« destroy may defeat and render useless the power to create;
«* that there is a plain repugnance in conferring on one govern-
** ment a power to controul the constitutional measures of ano-
" ther» which other, with respect to these very measures, is
** declared to be supreme over that which exerts the controiit,
"are propositions not to be denied." And yet I think that
idl of them are deniable or of no weight. It is deniedi that the
federal government is declared to be supreme over the state
governments. It is even denied, that the federa^government
is declared to be supreme in the escerciseof its constitutional



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powers, anj farther than the state governments are declared
. to be supreme in the exercise of their constitutional powers. It
is contended, that the constitution, and not either oC these go-
vernments is declared to be supreme, and that its supremacy
is an equivalent guaranty of the division of powers it has made.
And it is concluded under the arguments previously urged«
that the repugnance to the constitution is exactly the same,
whether the federal government shall controul the constitu-
tional measures of the state governments, or the state govern-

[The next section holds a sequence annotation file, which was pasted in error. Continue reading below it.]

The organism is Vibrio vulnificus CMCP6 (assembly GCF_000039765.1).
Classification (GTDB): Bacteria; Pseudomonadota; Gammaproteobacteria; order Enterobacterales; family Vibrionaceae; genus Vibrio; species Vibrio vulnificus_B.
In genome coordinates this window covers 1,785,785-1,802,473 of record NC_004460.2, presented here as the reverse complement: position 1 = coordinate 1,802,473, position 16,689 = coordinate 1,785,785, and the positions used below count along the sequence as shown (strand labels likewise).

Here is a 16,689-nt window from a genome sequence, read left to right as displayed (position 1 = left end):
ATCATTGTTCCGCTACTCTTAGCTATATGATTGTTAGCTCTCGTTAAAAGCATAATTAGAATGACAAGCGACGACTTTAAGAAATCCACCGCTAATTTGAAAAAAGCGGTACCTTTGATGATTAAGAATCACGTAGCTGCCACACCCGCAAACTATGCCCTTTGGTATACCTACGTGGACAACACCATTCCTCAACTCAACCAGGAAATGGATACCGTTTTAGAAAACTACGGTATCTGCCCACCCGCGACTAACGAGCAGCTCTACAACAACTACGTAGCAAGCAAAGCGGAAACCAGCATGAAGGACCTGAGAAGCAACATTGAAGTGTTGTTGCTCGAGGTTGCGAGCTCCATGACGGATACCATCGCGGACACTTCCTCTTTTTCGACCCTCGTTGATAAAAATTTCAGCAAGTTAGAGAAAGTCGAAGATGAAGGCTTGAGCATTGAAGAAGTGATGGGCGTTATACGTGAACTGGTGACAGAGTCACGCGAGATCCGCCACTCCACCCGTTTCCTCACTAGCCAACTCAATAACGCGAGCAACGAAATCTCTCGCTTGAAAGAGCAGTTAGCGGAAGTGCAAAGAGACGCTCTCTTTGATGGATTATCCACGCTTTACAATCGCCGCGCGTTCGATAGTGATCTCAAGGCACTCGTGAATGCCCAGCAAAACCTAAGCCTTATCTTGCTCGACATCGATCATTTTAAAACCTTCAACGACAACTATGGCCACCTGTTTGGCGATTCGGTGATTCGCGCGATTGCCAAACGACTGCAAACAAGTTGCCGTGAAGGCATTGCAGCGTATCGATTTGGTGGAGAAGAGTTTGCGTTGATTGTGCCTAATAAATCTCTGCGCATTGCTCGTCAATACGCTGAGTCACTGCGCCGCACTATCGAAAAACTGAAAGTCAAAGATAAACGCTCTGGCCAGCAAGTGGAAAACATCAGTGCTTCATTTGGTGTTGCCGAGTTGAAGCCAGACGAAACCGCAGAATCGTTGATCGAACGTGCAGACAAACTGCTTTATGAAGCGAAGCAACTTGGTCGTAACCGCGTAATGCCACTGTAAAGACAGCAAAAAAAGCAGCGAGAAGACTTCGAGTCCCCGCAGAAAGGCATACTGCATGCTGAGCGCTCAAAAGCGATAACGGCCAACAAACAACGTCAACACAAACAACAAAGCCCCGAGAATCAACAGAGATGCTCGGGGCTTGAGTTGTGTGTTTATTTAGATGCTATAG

ments shall controul the constitutional measures of the federal
government It was to prevent evils thus repugnant to the
nature of the constitution, that the powers of each were made
co-ordinate, and a mutual right of construction delegated and
reserved. If the remedy be defeated, the repugnance follows.
The propositions «' that the power to t^x involves the power to
*' destroy, and that the power to destroy may defeat and render
** useless the power to create," appear to me to be both incor-
rect and irrelevant. Sliall not civil government tax, because a
power to tax may destroy? Have not both the state and federal
governments a power to tax ; can they therefore destroy ? Does
not our political system contain remedies against an abuse of
the power ta tax ? Can either government destroy by unconsti-
tutional laws or usurpations? If we have le^timate modes of
preventing it, why should an apparition terrify us into an aban-
donment of these modes ? May not a power in the federal go-
vernment to destroy state laws, defeat and render useless, the
state power to create laws? May it not defeat and render
useless, the power of the states to create a new constitution ?
How does a power to destroy, defeat and render useless a
power to create? Is not the destruction of the old, and the
creation of our new confederation,. a refutation of the assertion?
Did not this power reside, and does it not yet reside in the
states ? Is it not recognized by the constitution ? Pas not the
constitution by thjs recognition, and by depending on the states
for senators, and other materials for sustaining the federal go-
vernment, admitted the state power to destroy and create ? If
the states have this power, where is the danger of their exer-
cising it indirectly by opposing a constitutional law of congress ?
On the contrary, is, not their acknowledged power over the